There have been 485 of them since 1992; most have been brushed aside with a gentle rap on the knuckles, some have resulted in match bans, a few of them have brought about the threat of lawsuits, and a rare one was responsible for a mid-tournament captaincy switch that has since been outlawed.
We are talking about punishments for over-rate offences, for which the ICC invariably gets criticised: "too soft" when overs are lost but allowances are made, "too officious" when a captain gets banned despite allowances. The ICC finds itself in a bind over a breach-related incident again, this time being criticised heavily with West Indies playing their ongoing third Test against England without captain and talisman Jason Holder.
The first thing to know on the subject is that the process is subjective but not arbitrary. In a Test match, you are expected to maintain a rate of 15 overs an hour; in an ODI, you are expected to bowl your 50 overs in three-and-a-half hours or bowl the opposition out before that; a T20I innings should go no longer than 90 minutes. There are allowances made: injury timeouts, DRS reviews, sightscreen problems, longer drinks breaks in hotter weather, any external delay beyond the control of the fielding captain.
In April 2003, the ICC took the drastic step of bringing the captain under the ambit of match bans. In the six years leading up to that, starting 1997, international cricket lost 73, 59, 60, 77, 78 and, in 2002, a whopping 120 overs. On the final day of the Port-of-Spain Test of 2002, a fifth-wicket stand of two hours for just 73 runs frustrated India. There was still time for both outright results, but the draw became a real possibility. Now, imagine the situation if West Indies had not been caught short by 18 overs across their two bowling innings.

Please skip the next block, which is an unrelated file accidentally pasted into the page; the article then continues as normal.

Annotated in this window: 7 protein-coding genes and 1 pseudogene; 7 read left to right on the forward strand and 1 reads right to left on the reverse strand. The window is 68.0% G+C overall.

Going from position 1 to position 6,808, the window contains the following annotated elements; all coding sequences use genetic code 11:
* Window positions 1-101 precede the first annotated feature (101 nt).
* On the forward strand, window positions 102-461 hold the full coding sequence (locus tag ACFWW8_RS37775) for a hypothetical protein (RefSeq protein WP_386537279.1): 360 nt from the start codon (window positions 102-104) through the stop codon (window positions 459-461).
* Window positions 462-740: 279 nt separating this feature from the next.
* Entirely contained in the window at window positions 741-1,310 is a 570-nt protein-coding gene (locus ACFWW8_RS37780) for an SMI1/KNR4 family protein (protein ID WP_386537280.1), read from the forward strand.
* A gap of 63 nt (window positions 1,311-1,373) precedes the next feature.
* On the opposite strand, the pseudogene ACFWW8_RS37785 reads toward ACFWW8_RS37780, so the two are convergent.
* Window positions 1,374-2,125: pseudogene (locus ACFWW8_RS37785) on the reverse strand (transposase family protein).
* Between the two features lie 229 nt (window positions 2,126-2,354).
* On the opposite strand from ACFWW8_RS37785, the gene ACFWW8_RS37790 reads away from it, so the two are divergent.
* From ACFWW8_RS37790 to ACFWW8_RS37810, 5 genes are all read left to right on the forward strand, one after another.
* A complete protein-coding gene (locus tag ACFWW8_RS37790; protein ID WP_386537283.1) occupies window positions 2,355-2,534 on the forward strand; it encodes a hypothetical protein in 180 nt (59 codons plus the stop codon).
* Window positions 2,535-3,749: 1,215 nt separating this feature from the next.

Such were the matches that eventually resulted in ICC getting stricter. Even as the amount of cricket has only increased since, there has never been a year since 2003 in which 60 overs have been lost. The data available - on the ICC website for all to see - is not always complete, but here are a few trends that might reinforce certain views and surprise you too.
West Indies are the slowest
This is perhaps no surprise. They bowl a lot of fast bowlers, they haven't had a great spinner since 1992 to build an attack around, and they have not been the most disciplined side. Since 2003, West Indies have been 88 overs short in a total of 45 over-rate breaches. Pakistan - 32 breaches and 69 overs lost - are a distant second.
Ricky Ponting, Graeme Smith and Sourav Ganguly are the captains under whose watch a high number of overs were lost. However, while Ponting and Smith captained 287 and 286 matches to be short by 36 and 34 overs respectively, Ganguly captained in only 64 matches since April 2003, but was in charge of a team that was short by 31 overs. Virat Kohli's side has been short by only one over in 129 matches played under him.